One of the many interesting dynamics of the current housing market is the lack of new home sales and also, new home construction. New housing construction tends to be a boom for the economy across all income levels. Why? People when buying a new home also tend to fill the house with the general crap that occupies a place (i.e., new beds, stoves, microwaves, televisions, etc). This crap filling exercise sets off an avalanche of economic activity. You also have construction and the inherent supplies that go into building a new McMansion. Yet the new home buying audience in Millennials tends to be in a tighter economic position than their Taco Tuesday baby boomer parents. For these reasons we have an unusually large number of grown adults living at home with parents. It is highly doubtful that these grown adults are suddenly going to cause a surge in more expensive home buying. But the new home buying that is happening is going to a smaller group of people pushing prices higher on a small amount of inventory.
New home sales dynamics
With inventory in the market still being tight, it is surprising but not shocking that home builders simply are not out in the market aggressively building homes. You have this big group of younger adults but are they going to mimic the trend that followed the baby boomers? That is the big question and so far it doesn’t seem to be the case.
Take a look at this chart:
You would think with the price of new homes going up that builders would have an incentive to build. Yet new homes sales are still lagging. Adding to this, the months of supply is constrained:
This would seem like a simple enough reason to motivate builders to go out and create floods of new homes. But the big push is coming from metro areas that are already built out. Good luck trying to create a flood of new homes in San Francisco for example. Builders have a good sense and realize that there is simply little demand for new homes overall. Plus, they need to make money after factoring labor, materials, and other costs associated with building a new home. So future housing starts remain weak:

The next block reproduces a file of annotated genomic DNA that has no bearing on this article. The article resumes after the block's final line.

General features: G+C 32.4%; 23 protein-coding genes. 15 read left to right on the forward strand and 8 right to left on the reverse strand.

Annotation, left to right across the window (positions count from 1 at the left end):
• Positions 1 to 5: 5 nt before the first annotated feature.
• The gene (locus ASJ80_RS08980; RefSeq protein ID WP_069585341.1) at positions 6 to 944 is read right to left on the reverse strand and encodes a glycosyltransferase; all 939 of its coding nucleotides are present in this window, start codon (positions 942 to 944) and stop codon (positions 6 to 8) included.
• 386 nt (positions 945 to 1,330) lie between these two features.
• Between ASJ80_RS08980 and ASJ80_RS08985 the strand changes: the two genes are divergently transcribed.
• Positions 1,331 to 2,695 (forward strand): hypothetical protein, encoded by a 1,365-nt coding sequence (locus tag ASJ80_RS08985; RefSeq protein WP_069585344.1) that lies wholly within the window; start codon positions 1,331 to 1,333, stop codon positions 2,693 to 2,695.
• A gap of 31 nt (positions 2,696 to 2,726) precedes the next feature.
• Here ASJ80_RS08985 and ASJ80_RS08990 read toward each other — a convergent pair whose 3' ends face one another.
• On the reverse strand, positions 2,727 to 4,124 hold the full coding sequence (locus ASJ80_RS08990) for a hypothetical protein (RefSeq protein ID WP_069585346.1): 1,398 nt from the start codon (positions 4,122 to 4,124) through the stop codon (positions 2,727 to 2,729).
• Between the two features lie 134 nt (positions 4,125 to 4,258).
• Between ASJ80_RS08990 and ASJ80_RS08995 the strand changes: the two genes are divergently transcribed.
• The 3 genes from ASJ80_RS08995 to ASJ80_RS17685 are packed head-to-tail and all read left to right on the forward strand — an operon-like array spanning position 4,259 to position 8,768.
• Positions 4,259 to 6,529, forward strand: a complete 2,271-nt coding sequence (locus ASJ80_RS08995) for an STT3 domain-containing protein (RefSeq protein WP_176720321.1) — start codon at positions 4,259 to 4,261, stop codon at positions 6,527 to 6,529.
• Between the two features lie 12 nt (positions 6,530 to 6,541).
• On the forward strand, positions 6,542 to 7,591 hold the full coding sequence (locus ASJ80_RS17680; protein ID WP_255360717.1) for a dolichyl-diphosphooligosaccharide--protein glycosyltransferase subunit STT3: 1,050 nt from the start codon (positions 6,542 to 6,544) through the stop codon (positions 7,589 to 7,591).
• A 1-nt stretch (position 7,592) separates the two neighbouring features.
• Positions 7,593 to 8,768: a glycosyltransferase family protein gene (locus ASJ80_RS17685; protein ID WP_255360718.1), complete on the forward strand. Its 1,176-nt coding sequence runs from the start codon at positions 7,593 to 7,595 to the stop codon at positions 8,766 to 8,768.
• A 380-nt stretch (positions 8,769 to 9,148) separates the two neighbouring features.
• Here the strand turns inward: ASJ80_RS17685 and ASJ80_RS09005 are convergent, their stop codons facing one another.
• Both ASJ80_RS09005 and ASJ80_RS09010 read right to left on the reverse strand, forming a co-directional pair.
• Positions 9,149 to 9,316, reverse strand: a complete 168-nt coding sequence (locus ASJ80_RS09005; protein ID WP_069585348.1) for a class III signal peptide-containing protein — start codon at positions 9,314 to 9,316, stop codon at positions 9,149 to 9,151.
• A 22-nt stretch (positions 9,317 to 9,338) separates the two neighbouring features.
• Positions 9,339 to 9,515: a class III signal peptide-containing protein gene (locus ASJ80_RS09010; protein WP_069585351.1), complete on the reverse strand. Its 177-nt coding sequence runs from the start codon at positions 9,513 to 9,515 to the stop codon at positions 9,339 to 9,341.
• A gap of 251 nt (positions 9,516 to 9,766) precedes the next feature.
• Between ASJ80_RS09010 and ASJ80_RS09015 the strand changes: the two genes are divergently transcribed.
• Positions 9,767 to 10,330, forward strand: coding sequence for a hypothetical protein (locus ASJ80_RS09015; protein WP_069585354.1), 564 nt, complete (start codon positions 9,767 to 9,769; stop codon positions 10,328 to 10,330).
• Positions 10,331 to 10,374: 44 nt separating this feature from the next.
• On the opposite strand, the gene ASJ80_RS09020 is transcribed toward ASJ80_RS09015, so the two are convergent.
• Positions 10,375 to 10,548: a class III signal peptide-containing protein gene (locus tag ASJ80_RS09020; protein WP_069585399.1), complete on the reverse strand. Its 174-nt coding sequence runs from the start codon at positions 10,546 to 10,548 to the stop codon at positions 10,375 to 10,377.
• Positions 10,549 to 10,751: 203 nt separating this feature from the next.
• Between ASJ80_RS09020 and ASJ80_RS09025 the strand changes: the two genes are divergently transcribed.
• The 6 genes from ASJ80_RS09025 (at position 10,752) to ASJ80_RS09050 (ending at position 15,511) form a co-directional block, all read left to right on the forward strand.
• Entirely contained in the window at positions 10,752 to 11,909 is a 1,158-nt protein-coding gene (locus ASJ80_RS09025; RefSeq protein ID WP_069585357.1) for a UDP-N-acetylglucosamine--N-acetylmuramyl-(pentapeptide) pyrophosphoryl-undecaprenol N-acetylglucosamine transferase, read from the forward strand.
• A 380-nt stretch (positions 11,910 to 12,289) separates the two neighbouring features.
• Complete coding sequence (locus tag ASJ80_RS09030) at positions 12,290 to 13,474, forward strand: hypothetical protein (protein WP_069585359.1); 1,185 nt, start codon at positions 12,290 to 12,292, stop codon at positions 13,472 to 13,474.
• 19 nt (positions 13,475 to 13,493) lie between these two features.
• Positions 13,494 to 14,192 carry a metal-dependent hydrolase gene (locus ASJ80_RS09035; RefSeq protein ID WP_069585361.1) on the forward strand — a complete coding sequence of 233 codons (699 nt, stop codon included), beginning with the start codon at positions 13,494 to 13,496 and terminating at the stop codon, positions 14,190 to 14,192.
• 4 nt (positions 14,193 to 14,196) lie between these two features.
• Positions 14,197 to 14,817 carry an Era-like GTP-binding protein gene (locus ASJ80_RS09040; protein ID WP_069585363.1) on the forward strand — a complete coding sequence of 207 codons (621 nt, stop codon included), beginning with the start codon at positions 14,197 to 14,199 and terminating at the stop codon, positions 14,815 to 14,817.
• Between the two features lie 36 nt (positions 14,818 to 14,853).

Builders are betting that many of these adults are either going to live at home for many more years or are going to move out into rentals. The rental bet by Wall Street has paid off big time. Of course Wall Street has pulled back dramatically in the last year from the rental bet. Not a bad move given we have added 10 million more rental households since the crisis hit and have seen a net loss in homeowner households. The new housing market is also a reflection regarding stagnant income growth across the country. The low interest rate play has already gotten all the juice it can get. The troubling thing is that the market is now fully accustomed to low rates (artificially low rates at that).
New home building and sales are a big part of fueling our economy. Yet this is not an ordinary housing market. It hasn’t been an “ordinary” housing market for probably 15 years. I’m fascinated by the impact this is going to have on a sociological level. There are many young adults living at home driving fancy cars but foregoing new homes. Apparently the symbol of wealth is not a McMansion but an iPhone 6 and a nice leased car.
If you really want to look at a truly robust recovery indicator, new home building is a good place to look at. So far, Millennials don’t seem to be rushing down the road to purchase new homes.